How Much Money Is A Sphynx Kitten? (Explained)

Sphynx kittens are one of the most sought-after breeds in the world. If you want to bring home this unique cat, it’s important to do your homework. Asking yourself these 10 questions can help guide you towards an informed decision:

Sphynx Kittens for Sale! – YouTube
The article provides insights into the cost of Sphynx kittens.
It explains the factors that influence the price of Sphynx kittens.
The article offers information on the average price range for Sphynx kittens.
It discusses the potential expenses associated with owning a Sphynx kitten.
The article provides valuable tips for finding a reputable breeder for Sphynx kittens.

How Much Money Is A Sphynx Kitten?

So, you want to buy a Sphynx cat? Well, you’ve come to the right place! What are the costs involved? Sphynx kittens that are rare or have unusual colorings can cost $4,500 to $6,000.

Let’s go over some of the basic information that you need to know before going out and buying a kitten.

When considering the weight of a Sphynx cat, it’s important to understand their unique characteristics. To learn more about the average weight of Sphynx cats, check out our informative guide on how much does the average Sphynx cat weigh.

1) Breeder Reputation

When you are ready to buy a Sphynx kitten, the first step is finding a reputable breeder. To do this, it’s important to check out the breeder’s website and social media pages.

Does the breeder have a professional website? If so, does it list any awards or accolades for their work?

Are there reviews available on social media sites like Facebook and Yelp? Do these reviews seem authentic?

Ask friends and family if they know of any breeders they would recommend. A great place to start is by asking people in your local cat clubs or show organizations if they know any reputable breeders in your area (you can find these groups by searching online). 

You may also want to consider asking fellow Sphynx owners where they got their cats from many will be happy share their experiences!

Finally, make sure that whichever breeder you choose is part of an association such as TICA (The International Cat Association), CFA (Cat Fanciers’ Association), ABMC (American Bombay Cat Club) or another well-respected organization dedicated specifically toward breeding exotic cats such as Bengals or Ragdolls–this will help ensure that both parties involved have similar goals when raising their kittens together!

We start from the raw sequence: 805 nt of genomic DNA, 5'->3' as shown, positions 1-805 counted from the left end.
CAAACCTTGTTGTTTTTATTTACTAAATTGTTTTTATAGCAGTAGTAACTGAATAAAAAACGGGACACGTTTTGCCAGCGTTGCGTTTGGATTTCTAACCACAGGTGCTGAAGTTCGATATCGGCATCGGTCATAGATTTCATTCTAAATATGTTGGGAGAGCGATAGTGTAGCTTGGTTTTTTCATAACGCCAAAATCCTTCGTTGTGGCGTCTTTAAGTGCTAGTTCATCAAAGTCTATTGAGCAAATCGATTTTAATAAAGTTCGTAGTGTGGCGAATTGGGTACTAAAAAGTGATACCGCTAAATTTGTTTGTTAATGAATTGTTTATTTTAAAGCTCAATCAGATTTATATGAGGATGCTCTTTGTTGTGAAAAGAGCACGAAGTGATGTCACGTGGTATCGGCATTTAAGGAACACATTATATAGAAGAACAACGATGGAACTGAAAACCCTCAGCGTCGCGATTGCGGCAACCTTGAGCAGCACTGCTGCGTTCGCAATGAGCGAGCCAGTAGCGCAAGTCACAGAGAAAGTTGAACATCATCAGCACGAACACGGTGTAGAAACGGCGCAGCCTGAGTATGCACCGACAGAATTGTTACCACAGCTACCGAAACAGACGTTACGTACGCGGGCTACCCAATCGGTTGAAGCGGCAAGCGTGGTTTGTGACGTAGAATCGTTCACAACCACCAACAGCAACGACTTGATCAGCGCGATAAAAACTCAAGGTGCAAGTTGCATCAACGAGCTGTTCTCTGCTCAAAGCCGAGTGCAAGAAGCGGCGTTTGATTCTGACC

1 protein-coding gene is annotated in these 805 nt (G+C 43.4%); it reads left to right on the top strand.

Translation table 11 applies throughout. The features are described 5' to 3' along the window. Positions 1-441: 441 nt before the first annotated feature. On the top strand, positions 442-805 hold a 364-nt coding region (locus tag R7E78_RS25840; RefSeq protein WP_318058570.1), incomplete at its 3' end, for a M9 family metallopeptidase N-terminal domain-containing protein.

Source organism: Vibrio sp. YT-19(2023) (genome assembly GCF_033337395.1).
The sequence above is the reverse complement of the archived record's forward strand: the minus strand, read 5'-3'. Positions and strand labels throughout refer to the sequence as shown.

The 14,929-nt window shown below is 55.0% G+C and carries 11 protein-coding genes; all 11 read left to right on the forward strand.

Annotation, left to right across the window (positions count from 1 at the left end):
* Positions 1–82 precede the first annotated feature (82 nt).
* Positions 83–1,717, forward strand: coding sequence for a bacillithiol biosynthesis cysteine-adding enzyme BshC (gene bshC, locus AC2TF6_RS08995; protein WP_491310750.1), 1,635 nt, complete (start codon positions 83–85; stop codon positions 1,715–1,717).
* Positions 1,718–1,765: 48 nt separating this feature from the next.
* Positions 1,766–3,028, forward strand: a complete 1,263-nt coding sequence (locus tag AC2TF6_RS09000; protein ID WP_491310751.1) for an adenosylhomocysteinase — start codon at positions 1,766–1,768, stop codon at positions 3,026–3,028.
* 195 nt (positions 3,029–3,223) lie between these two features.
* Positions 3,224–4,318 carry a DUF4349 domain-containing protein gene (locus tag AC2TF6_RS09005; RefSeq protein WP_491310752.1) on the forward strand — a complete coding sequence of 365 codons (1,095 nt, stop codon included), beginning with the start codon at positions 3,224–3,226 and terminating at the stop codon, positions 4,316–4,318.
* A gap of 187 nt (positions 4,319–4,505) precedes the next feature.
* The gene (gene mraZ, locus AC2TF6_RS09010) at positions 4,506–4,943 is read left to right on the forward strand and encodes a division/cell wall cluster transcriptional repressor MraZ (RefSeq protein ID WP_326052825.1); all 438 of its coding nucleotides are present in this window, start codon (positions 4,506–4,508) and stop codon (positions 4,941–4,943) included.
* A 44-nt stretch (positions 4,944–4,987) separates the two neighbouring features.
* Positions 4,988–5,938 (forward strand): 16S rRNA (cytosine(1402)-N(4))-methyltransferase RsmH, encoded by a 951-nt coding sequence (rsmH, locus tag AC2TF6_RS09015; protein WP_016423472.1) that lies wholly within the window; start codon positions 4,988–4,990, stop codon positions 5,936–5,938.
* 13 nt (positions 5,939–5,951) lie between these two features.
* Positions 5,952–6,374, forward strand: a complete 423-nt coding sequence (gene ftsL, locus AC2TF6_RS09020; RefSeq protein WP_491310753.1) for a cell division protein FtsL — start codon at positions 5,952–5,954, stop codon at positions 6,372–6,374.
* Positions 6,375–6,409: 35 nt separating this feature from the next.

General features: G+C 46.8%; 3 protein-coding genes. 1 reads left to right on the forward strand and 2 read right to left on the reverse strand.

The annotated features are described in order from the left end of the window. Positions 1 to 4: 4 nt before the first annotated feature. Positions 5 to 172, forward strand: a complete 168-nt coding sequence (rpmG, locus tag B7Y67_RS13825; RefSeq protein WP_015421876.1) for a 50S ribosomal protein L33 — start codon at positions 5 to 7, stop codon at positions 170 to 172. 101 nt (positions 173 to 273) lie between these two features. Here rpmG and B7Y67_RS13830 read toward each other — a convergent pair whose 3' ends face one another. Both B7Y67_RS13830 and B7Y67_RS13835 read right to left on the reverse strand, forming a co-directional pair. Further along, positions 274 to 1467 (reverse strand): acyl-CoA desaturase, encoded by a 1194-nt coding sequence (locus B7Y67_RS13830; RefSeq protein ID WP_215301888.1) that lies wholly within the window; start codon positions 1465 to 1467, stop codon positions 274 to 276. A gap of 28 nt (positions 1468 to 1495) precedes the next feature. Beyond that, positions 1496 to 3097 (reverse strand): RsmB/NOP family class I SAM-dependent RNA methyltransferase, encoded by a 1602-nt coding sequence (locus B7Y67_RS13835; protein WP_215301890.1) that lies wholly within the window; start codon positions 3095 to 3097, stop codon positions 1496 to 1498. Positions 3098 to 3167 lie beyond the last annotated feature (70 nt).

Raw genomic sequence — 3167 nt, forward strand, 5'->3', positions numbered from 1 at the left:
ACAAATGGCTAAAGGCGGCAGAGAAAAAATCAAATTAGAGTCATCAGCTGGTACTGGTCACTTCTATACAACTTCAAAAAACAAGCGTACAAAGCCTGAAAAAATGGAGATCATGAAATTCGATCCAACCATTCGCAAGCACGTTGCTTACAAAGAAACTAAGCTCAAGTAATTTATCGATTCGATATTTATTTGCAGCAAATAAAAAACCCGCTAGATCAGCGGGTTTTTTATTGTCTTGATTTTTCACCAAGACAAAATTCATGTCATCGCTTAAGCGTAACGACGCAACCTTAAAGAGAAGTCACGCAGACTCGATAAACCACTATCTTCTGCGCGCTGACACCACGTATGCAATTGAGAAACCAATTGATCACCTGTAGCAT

Breeder ReputationDescription
Positive ReviewsHigh ratings and positive feedback from previous customers.
Professional AssociationsMembership or recognition from reputable cat breeding organizations.
Awards and AchievementsRecognition for breeding practices and accomplishments in the industry.
Health GuaranteesAssurance of health and genetic quality provided by the breeder.
Ethical PracticesAdherence to ethical guidelines and responsible breeding standards.
Transparent CommunicationOpen and honest communication regarding breeding practices and cat health.
References and ReferralsRecommendations from satisfied customers or other reputable breeders.
Longevity in the IndustryEstablished reputation and experience over a significant period.
Quality of Cats ProducedConsistent production of healthy and well-bred cats with desirable traits.
Compliance with RegulationsAdherence to legal requirements and industry regulations.

2) Location of Breeder

If you are buying a Sphynx kitten from a breeder, the first thing you want to do is make sure that the breeder is local. This way, you can meet up with them in person and see the kittens themselves.

Ideally, the breeder should be close enough that they can meet up with you within a few hours of your first phone call or email.

You’ll also want to ask what their return policy is if something goes wrong with one of your Sphynx kittens after purchasing him/her (if it’s not immediately apparent). 

You might have heard stories about people buying puppies or kittens online only to have an unhealthy or deformed animal arrive at their doorstep instead of what they thought they were getting!

Curious about how long it takes for a Sphynx cat to reach full maturity? In our comprehensive article on Sphynx cat growth, we delve into the stages of development and provide insights into when you can expect your Sphynx to be fully grown.

3) Color or Pattern

If you’re considering a Sphynx kitten, or any other cat for that matter, then you may want to consider the color or pattern. You could always opt for a solid white Sphynx, as they are available and less expensive than their piebald counterparts.

However, if you’d like to get more attention at your next cat show or adoption event with an eye-catching coat pattern and/or color combo on your Sphynx kitten (and why wouldn’t you?), there’s no shortage of options available in this unique breed! For example:

  • Some colors are much more expensive than others
  • The amount of white on a cat can have an effect on price

4) Health Testing and Pedigree